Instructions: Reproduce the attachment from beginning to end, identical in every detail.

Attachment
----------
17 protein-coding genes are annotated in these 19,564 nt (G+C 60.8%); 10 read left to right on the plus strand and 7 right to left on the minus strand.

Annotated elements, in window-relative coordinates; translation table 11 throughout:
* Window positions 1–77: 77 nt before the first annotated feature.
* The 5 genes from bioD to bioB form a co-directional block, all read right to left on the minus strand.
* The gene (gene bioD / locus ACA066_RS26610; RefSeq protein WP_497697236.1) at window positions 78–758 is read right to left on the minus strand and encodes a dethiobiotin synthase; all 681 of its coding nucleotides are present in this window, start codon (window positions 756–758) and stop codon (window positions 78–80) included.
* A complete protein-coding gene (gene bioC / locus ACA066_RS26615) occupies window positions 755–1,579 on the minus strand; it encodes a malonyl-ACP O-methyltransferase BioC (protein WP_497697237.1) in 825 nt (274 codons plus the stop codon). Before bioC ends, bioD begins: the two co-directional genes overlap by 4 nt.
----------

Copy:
17 protein-coding genes are annotated in these 19,564 nt (G+C 60.8%); 10 read left to right on the plus strand and 7 right to left on the minus strand.

Annotated elements, in window-relative coordinates; translation table 11 throughout:
* Window positions 1–77: 77 nt before the first annotated feature.
* The 5 genes from bioD to bioB form a co-directional block, all read right to left on the minus strand.
* The gene (gene bioD / locus ACA066_RS26610; RefSeq protein WP_497697236.1) at window positions 78–758 is read right to left on the minus strand and encodes a dethiobiotin synthase; all 681 of its coding nucleotides are present in this window, start codon (window positions 756–758) and stop codon (window positions 78–80) included.
* A complete protein-coding gene (gene bioC / locus ACA066_RS26615) occupies window positions 755–1,579 on the minus strand; it encodes a malonyl-ACP O-methyltransferase BioC (protein WP_497697237.1) in 825 nt (274 codons plus the stop codon). Before bioC ends, bioD begins: the two co-directional genes overlap by 4 nt.